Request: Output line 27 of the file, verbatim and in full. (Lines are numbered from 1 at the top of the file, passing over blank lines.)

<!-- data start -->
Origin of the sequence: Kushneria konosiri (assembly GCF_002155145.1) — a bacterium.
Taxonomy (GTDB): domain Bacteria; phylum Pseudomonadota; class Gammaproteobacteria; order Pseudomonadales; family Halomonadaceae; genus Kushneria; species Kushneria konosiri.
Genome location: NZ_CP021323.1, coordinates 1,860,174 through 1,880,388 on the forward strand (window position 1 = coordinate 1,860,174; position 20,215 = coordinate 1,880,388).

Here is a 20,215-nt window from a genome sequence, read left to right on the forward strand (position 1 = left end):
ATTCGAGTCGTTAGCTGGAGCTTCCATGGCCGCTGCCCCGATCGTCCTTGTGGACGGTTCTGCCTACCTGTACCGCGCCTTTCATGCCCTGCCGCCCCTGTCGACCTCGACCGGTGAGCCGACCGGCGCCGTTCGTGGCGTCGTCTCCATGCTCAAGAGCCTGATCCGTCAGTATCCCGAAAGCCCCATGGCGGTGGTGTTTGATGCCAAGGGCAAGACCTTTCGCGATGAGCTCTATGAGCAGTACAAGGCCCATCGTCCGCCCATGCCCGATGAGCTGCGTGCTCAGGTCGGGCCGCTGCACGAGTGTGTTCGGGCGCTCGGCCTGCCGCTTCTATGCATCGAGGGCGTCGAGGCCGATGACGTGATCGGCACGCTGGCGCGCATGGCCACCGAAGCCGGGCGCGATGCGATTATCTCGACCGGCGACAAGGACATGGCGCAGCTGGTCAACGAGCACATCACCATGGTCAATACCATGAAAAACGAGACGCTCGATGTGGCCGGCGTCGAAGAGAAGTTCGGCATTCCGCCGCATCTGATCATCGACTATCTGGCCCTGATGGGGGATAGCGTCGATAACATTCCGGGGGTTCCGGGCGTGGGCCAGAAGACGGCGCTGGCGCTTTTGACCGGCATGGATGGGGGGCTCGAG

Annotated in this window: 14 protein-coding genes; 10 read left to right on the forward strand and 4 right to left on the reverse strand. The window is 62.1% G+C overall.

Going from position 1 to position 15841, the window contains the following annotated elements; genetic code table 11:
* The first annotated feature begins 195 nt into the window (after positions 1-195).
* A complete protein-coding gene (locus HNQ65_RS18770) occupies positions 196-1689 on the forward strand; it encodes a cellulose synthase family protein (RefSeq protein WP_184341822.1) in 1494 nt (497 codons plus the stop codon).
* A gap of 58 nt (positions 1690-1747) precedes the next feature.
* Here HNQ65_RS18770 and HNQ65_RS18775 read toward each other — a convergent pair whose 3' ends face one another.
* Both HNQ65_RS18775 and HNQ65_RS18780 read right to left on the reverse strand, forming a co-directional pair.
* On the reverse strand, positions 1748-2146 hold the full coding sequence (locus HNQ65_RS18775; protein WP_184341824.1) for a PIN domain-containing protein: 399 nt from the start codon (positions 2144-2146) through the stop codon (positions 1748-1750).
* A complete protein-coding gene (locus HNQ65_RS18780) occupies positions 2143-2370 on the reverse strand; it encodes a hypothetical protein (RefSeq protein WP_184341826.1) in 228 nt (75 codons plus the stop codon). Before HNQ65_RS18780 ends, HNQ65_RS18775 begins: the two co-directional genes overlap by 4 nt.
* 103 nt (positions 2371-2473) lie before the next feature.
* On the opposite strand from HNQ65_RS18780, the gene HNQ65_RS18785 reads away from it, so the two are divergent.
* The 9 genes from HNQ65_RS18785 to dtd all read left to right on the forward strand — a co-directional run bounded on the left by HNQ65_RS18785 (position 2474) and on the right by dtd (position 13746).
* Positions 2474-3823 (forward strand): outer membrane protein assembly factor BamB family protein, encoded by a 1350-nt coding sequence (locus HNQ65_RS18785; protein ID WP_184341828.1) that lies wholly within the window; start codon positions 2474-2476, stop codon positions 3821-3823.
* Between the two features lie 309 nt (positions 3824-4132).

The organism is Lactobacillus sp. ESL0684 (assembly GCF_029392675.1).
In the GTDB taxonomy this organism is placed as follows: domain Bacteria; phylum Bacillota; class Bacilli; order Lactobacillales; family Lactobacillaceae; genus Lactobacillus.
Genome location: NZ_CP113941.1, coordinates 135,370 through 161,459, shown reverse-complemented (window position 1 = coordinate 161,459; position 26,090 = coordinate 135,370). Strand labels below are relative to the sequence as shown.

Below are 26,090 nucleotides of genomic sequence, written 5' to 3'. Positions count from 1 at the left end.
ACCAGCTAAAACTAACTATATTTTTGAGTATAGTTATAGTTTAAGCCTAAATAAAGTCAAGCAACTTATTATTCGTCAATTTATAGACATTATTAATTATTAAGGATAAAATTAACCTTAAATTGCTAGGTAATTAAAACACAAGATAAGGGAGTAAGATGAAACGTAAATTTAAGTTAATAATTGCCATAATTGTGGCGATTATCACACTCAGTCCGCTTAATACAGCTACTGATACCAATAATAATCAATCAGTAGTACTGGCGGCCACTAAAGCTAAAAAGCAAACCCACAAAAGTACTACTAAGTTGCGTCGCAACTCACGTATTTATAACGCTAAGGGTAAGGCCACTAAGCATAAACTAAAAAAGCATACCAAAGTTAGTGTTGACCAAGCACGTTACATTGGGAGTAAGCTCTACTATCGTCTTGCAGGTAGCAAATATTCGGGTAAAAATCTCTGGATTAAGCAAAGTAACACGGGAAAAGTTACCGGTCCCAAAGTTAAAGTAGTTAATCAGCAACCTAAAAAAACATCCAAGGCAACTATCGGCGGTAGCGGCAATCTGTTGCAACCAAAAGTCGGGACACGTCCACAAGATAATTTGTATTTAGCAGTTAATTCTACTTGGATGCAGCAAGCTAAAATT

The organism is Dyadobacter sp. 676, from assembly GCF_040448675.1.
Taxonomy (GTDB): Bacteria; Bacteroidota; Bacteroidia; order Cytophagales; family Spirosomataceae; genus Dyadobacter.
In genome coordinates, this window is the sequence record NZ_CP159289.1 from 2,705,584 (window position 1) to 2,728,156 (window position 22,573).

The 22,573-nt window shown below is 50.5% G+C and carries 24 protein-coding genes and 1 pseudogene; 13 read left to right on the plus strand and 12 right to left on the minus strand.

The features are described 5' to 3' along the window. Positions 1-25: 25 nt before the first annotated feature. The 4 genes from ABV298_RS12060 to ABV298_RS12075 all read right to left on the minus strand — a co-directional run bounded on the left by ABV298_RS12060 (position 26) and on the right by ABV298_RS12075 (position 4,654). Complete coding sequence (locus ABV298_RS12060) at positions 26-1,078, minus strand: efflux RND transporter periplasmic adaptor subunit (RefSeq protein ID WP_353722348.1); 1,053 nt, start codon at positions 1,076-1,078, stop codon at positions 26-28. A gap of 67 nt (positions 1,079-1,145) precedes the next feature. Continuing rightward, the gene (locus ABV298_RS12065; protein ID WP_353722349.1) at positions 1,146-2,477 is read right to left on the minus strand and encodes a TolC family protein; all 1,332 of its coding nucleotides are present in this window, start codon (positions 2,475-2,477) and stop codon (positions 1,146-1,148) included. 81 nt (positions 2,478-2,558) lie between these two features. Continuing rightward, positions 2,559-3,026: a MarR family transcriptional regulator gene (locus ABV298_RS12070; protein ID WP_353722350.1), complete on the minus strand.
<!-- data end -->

In genome coordinates, this window is the sequence record NZ_CP159289.1 from 2,705,584 (window position 1) to 2,728,156 (window position 22,573).